intellectual discourses on Chinese culture and context, no aspect has been
more neglected than architecture. It results partly from rapid change and
growth of the modern society, partly from the current research which is
largely focused on aesthetics and form of the traditional Chinese
paper attempts to point out some important space conceptualizations in the
mind of Chinese people from the cultural point of view, as well as how
these concepts influence and reflect the form and pattern of Chinese
It may seem odd to discuss the spatial concepts or principles in an
architecture extending over two thousand years. However, the development
of Chinese architecture and its culture is the process of accumulated
evolution, rather than outright revolution. The continuous tradition knows
no bound. The specific pattern could take place anywhere, whether in a
farm house or in a theater, whether in an official building or a tea house
in a common street.
The distinction of spatial concepts in traditional China is the product of
its unique culture and geographic environment. Not only the form of
architecture but also its theories and philosophy differed from the rest
of the world for a long time.
discussion is composed of two parts. The theories and philosophies are
introduced first. They are believed to be of importance for the Chinese
spatial concept, and include Dao, Yin-Yang, feng-shui, and Confucianism.
In the following, the distinctive principles and meaning of Chinese
architecture are discussed in general. They could be identified as:
walled closure, axiality and cardinal orientation, and courtyard spaces.
Spatial concept in ancient Chinese mind
The origin of spatial concept
traditional Chinese rarely discussed space and time in abstract terms. The
traditional discourses of temporal and spatial concepts were almost always
close to everyday life.
However, early classical texts occasionally used yu-zhou,
to the great cosmos of space and time.
This term is the combination abstracting completely from what is inside
space and time.
Liu An (179-122 B.C.), in his Huan-nan-zi, suggested that the “four
directions and the above and the below are called yu; the past, the
present and the future are called zhou”.
Zhuang Zi, in his book Zhuang-zi, believed that “reality without
anything in it is yu”.
Therefore, in ancient Chinese thought, space is the whole universe filling
different locations. It is in a way objective and real but untouchable.
Space could be perceived from a subtle experience, rather than from
Also the concept of yu is strongly associated with the resident of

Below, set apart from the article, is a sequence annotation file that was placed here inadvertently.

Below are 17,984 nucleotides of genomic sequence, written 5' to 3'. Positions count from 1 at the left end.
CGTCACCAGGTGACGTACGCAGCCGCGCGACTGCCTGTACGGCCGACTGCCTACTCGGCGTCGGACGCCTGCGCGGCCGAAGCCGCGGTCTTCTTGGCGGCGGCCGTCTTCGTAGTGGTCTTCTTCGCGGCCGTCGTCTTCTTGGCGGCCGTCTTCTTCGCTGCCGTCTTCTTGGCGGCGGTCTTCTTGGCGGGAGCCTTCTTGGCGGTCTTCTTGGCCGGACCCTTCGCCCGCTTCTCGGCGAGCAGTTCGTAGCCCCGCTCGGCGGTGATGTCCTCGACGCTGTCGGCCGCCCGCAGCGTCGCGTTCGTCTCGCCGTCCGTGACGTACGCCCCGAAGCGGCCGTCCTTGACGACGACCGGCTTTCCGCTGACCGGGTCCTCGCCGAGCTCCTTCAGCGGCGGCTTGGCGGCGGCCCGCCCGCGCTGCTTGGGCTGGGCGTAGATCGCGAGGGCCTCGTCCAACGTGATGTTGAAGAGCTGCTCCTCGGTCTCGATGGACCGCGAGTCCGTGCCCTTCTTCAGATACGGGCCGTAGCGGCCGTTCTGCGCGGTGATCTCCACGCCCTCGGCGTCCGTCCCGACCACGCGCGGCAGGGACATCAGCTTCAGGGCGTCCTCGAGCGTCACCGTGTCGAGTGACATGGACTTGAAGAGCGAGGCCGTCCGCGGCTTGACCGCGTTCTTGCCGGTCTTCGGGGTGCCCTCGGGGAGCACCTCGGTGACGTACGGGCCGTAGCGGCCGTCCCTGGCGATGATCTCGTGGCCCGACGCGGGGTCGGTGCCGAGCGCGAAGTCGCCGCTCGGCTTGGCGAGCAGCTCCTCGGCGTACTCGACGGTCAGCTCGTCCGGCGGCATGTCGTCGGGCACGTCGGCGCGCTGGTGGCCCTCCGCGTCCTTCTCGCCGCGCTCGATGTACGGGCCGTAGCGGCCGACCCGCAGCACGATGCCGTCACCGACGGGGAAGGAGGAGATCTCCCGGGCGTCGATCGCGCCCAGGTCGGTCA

a house. From the standard dictionary Shuo-wen, yu refers to
lower border of roof that overhangs the wall. From this definition, it is
obvious that the spatial concept originates from the everyday human life
in a house. The cosmos, yu-zhou, is believed to be some kind of
great house for human beings in the Chinese mind. Thus, the establishing
of traditional settlements is often interpreted as a revelation of “a city
or a house of cosmic order” based on the cosmic pattern.
philosophy of Dao (also Tao) contributed to the Chinese understanding of
the space. The
of Taoism primarily include Lao Zi (also Lao Tzu) and
Zhuang Zi (also Chuang Tzu). It presents the concepts of the
universe, natural order, and society in the way of life and handling
Lao Zi, in his Dao-de-jing (also Tao-Te-Ching),
maintained that “carving out a void to create a room, only where there is
emptiness does the room acquire utility”. The void is also called wu,
or non-being. Also to Dao philosophy, you, the general term for
“being”, i.e. all entities in the phenomenal world, have been produced
from an original state wu.
The distinction between wu and nothing argued by many scholars is
important. Wu as a philosophical term does not indicate an absolute
zero but rather an undifferentiated whole in which “there are none”, i.e.
“there are not yet any disparate objects, no individualized entities”.
If the origin of things is said to be wu, this “non-being” denotes
a primordial state of mixture from which yu, i.e. the disparate
constituents of existence emerge. This idea of wu as “mother of all
things” is matched by that of a primordial chaos: “there was something
mixed and complete, which preceded the birth of Heaven and Earth”.
The idea of the unnamable wu and void is the most pervasive thought
in the later Chinese cosmological development and concept of space. Void